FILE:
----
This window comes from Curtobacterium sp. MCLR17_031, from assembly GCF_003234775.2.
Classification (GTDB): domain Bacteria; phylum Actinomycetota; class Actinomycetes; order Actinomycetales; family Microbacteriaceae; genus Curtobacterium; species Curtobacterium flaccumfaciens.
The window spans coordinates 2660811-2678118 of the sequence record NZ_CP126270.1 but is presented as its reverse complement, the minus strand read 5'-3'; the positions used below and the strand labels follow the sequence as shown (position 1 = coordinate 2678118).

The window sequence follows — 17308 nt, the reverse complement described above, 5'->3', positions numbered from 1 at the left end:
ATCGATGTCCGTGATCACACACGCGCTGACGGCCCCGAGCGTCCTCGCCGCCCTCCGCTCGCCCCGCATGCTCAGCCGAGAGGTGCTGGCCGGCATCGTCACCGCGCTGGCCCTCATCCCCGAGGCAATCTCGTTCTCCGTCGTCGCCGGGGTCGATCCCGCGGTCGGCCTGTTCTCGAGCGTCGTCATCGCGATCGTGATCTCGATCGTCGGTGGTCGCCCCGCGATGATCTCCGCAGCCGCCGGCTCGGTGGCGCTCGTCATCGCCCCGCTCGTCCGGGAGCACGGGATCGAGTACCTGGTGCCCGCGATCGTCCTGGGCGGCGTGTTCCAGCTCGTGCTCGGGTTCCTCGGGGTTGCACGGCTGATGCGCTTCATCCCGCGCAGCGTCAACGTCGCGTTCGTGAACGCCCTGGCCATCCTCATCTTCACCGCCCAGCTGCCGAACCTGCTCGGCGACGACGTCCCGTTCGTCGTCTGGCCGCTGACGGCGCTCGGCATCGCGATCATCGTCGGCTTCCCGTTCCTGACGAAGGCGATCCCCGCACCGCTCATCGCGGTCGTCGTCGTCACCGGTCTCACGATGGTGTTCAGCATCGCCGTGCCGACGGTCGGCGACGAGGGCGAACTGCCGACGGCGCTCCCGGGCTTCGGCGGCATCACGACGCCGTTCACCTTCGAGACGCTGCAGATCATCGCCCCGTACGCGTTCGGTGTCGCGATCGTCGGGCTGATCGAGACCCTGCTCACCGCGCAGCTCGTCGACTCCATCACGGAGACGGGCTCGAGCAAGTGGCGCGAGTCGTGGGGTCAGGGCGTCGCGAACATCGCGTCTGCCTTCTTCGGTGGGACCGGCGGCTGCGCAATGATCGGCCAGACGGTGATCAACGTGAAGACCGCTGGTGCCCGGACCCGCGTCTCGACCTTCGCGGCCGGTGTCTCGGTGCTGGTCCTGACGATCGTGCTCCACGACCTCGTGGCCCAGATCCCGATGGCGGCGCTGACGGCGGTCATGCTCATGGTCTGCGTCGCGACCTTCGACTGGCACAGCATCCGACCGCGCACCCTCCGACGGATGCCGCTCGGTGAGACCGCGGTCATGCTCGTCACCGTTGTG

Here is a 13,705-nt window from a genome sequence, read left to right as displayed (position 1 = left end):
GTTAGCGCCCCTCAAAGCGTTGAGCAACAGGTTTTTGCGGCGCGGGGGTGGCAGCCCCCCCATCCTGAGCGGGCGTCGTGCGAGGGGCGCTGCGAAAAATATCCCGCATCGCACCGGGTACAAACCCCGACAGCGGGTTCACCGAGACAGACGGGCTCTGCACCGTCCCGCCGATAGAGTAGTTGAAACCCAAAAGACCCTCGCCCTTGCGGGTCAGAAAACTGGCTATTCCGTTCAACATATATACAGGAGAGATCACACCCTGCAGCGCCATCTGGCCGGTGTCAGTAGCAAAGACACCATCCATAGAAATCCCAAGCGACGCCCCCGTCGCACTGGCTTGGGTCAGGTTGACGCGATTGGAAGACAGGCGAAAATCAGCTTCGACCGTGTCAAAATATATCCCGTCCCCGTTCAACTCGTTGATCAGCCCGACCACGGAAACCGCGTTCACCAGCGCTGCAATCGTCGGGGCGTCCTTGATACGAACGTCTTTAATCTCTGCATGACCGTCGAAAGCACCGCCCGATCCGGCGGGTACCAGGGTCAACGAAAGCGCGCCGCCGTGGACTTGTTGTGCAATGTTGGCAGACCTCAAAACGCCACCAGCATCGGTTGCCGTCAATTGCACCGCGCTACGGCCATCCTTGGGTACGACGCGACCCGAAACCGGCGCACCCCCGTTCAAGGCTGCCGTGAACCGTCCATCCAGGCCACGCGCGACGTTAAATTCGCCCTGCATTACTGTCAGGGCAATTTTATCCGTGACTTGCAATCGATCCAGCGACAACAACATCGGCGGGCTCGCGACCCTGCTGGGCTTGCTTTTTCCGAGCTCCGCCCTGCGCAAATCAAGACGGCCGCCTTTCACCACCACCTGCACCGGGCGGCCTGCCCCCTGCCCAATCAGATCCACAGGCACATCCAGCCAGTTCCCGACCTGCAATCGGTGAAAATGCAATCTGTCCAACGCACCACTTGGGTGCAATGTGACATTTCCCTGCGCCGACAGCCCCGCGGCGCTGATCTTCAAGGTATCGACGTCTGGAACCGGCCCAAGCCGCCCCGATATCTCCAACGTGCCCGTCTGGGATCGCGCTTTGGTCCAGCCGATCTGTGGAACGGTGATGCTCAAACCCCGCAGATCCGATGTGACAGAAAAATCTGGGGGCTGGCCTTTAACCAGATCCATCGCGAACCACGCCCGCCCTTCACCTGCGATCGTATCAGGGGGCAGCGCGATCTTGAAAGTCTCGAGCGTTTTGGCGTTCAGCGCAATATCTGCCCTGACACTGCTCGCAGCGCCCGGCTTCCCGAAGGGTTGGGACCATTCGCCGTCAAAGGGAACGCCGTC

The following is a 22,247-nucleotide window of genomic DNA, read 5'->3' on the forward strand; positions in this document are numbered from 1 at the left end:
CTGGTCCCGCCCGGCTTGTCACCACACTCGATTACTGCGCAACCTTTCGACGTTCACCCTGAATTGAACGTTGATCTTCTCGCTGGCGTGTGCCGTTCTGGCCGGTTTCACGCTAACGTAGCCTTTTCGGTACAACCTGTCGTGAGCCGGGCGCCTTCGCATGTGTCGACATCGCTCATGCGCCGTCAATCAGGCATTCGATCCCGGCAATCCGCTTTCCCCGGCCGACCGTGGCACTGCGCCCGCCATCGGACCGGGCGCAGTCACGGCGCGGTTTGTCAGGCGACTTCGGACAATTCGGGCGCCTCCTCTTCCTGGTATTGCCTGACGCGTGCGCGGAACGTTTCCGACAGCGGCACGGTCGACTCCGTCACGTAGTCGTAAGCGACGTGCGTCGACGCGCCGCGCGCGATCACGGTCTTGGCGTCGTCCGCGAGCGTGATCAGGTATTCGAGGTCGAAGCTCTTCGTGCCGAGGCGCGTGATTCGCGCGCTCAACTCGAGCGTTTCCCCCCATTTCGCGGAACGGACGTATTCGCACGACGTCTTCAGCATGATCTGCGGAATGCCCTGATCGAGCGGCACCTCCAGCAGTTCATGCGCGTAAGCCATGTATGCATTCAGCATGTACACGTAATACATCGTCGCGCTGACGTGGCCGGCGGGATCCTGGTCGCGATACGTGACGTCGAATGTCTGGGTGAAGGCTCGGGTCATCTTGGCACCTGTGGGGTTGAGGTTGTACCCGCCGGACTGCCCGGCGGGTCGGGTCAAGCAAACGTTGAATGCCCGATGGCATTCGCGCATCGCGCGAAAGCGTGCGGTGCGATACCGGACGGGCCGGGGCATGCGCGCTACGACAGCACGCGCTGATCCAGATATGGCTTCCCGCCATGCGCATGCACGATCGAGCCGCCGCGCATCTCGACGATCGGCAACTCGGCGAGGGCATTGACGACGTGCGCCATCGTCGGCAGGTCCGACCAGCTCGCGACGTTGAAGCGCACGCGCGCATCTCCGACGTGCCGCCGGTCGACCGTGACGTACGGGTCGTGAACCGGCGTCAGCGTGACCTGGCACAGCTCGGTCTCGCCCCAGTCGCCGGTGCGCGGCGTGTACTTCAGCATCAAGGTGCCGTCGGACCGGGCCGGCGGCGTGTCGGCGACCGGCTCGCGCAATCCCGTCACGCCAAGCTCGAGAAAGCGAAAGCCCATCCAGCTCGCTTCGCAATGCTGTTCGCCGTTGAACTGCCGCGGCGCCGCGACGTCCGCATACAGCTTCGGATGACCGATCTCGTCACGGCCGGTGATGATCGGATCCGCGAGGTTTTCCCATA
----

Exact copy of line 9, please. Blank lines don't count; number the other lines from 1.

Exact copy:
CTGGTCCCGCCCGGCTTGTCACCACACTCGATTACTGCGCAACCTTTCGACGTTCACCCTGAATTGAACGTTGATCTTCTCGCTGGCGTGTGCCGTTCTGGCCGGTTTCACGCTAACGTAGCCTTTTCGGTACAACCTGTCGTGAGCCGGGCGCCTTCGCATGTGTCGACATCGCTCATGCGCCGTCAATCAGGCATTCGATCCCGGCAATCCGCTTTCCCCGGCCGACCGTGGCACTGCGCCCGCCATCGGACCGGGCGCAGTCACGGCGCGGTTTGTCAGGCGACTTCGGACAATTCGGGCGCCTCCTCTTCCTGGTATTGCCTGACGCGTGCGCGGAACGTTTCCGACAGCGGCACGGTCGACTCCGTCACGTAGTCGTAAGCGACGTGCGTCGACGCGCCGCGCGCGATCACGGTCTTGGCGTCGTCCGCGAGCGTGATCAGGTATTCGAGGTCGAAGCTCTTCGTGCCGAGGCGCGTGATTCGCGCGCTCAACTCGAGCGTTTCCCCCCATTTCGCGGAACGGACGTATTCGCACGACGTCTTCAGCATGATCTGCGGAATGCCCTGATCGAGCGGCACCTCCAGCAGTTCATGCGCGTAAGCCATGTATGCATTCAGCATGTACACGTAATACATCGTCGCGCTGACGTGGCCGGCGGGATCCTGGTCGCGATACGTGACGTCGAATGTCTGGGTGAAGGCTCGGGTCATCTTGGCACCTGTGGGGTTGAGGTTGTACCCGCCGGACTGCCCGGCGGGTCGGGTCAAGCAAACGTTGAATGCCCGATGGCATTCGCGCATCGCGCGAAAGCGTGCGGTGCGATACCGGACGGGCCGGGGCATGCGCGCTACGACAGCACGCGCTGATCCAGATATGGCTTCCCGCCATGCGCATGCACGATCGAGCCGCCGCGCATCTCGACGATCGGCAACTCGGCGAGGGCATTGACGACGTGCGCCATCGTCGGCAGGTCCGACCAGCTCGCGACGTTGAAGCGCACGCGCGCATCTCCGACGTGCCGCCGGTCGACCGTGACGTACGGGTCGTGAACCGGCGTCAGCGTGACCTGGCACAGCTCGGTCTCGCCCCAGTCGCCGGTGCGCGGCGTGTACTTCAGCATCAAGGTGCCGTCGGACCGGGCCGGCGGCGTGTCGGCGACCGGCTCGCGCAATCCCGTCACGCCAAGCTCGAGAAAGCGAAAGCCCATCCAGCTCGCTTCGCAATGCTGTTCGCCGTTGAACTGCCGCGGCGCCGCGACGTCCGCATACAGCTTCGGATGACCGATCTCGTCACGGCCGGTGATGATCGGATCCGCGAGGTTTTCCCATA